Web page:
The West Indians have ruled IPL 2013 so far. Would you say it’s the boost in confidence after the World Twenty20 win?
The World Twenty20 has been a real morale booster. Also, back home the Caribbean T20 league is very competitive. Caribbean people like flamboyance, we like to play big shots and love excitement. We just love to entertain and T20 is our perfect platform.
Do you think West Indies has the best contingent of T20 cricketers currently?
I think so. We have a few excellent T20 players right now and our victory in the World Twenty20 just shows that. As we play more T20 cricket domestically, we’ll only get better and we will see more Caribbean players in the IPL.
How has it been being part of the 11-member strong pace bowling group at the RCB?
It’s a very good feeling to have so many of your kind around. They’ve been very welcoming and there’s a lot of competition among all of us as well, which is a good thing. You want players to be fighting for a spot in the XI. It always keeps a player desperate to perform and he knows if he won’t, there are many others to take his place.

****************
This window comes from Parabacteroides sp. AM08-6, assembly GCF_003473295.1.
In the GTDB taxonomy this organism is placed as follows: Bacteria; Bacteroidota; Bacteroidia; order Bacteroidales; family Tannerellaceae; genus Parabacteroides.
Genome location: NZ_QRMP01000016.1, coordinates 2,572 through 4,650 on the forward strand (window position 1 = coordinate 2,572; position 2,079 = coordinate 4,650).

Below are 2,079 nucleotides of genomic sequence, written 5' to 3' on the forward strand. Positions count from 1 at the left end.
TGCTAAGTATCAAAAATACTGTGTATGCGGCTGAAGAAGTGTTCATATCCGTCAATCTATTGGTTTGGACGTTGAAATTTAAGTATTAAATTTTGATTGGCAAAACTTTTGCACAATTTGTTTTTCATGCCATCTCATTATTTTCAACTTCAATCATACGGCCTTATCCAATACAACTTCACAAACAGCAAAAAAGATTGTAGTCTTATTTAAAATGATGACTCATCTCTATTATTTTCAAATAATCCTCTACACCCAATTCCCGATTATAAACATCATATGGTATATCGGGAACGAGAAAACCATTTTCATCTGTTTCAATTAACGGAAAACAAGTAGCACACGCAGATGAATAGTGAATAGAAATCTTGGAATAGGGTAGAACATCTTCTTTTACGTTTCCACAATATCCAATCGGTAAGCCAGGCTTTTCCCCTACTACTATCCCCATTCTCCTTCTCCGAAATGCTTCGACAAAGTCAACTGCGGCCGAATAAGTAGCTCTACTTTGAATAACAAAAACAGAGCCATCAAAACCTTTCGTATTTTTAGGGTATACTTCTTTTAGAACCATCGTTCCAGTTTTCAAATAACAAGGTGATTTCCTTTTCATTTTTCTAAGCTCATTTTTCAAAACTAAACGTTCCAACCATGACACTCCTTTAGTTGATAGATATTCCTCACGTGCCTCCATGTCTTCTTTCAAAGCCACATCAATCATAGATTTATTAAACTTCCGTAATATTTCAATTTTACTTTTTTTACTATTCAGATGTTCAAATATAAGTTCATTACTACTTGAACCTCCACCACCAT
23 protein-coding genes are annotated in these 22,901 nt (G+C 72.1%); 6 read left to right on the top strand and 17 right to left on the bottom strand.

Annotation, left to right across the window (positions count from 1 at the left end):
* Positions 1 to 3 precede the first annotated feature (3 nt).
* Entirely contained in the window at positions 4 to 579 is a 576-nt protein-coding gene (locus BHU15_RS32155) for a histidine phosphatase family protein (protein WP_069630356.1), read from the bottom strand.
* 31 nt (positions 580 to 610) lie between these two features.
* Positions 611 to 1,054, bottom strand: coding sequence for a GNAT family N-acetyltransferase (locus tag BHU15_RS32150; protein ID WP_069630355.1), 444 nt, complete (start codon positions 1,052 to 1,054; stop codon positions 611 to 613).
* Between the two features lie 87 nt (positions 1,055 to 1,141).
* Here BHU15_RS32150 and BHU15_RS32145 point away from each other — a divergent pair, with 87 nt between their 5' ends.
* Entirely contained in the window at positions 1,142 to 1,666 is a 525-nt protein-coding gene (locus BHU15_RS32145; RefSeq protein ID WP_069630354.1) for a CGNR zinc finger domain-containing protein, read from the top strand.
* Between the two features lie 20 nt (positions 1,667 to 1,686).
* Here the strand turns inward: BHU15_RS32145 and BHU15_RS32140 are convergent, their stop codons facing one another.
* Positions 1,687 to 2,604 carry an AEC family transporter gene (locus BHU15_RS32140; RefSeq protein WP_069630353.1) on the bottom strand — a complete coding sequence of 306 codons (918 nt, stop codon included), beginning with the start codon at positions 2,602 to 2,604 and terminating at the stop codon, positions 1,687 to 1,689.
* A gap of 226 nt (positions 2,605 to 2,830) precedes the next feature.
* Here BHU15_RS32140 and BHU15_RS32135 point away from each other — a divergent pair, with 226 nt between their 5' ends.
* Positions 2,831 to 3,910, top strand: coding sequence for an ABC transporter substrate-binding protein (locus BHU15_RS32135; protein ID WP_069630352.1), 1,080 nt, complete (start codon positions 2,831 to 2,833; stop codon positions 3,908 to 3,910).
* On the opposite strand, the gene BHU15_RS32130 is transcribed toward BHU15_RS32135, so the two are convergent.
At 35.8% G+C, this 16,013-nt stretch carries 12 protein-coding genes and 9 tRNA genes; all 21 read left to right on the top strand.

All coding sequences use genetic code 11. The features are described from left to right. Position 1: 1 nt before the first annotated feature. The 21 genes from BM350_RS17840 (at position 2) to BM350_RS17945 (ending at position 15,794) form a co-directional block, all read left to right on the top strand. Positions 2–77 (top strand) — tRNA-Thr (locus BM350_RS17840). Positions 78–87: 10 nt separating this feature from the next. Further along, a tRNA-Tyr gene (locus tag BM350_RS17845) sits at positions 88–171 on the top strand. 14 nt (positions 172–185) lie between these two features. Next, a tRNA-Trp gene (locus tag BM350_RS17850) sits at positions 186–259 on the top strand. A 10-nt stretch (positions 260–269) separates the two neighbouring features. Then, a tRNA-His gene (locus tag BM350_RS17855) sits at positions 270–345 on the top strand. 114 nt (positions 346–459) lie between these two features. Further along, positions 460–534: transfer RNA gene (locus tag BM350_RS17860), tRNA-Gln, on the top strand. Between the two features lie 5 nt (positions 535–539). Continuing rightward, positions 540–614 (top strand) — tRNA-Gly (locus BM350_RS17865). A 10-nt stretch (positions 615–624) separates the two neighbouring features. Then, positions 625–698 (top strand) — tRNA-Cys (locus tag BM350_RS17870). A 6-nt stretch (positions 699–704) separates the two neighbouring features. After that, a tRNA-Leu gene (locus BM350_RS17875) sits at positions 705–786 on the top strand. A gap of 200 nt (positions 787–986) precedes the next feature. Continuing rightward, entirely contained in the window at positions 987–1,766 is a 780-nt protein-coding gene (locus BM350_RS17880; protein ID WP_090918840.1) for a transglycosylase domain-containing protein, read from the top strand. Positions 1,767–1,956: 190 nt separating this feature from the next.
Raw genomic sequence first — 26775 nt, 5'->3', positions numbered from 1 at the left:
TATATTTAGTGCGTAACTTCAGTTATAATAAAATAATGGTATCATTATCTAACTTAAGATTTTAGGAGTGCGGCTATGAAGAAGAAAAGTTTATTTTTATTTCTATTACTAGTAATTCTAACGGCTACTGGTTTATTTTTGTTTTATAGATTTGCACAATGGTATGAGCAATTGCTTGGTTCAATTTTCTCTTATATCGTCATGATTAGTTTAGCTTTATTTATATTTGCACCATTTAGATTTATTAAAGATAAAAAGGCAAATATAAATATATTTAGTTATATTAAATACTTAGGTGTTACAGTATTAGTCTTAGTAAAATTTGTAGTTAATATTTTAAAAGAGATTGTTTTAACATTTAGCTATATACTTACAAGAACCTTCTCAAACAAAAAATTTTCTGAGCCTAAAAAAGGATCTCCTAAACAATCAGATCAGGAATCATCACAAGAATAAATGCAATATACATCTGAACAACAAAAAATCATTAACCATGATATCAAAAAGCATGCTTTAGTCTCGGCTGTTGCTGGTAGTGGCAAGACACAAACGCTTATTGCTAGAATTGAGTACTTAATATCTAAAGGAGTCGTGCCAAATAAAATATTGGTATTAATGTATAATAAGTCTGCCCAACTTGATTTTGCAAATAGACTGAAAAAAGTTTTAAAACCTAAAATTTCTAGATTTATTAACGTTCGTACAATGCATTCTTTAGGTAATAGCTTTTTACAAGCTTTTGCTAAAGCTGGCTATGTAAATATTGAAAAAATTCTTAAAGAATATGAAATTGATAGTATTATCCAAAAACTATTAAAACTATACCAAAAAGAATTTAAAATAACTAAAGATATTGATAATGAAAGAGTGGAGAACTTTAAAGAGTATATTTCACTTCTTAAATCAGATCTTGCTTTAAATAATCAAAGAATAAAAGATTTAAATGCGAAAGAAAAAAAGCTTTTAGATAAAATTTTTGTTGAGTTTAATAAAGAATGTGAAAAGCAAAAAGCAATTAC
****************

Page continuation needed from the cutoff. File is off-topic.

You will come back to India later in the year for the CLT20. What is the feeling, knowing that this year T&T have got a direct entry to the Group Stage?
That is a very good feeling. We have been performing really well in the CLT20 on a consistent basis. We made it to the final in the first season and we had to go through the qualifying stage again the next year. We felt that it was a little unfair but we’re happy now to know that we go directly to main draw. It was very good news for the young fellows in Trinidad.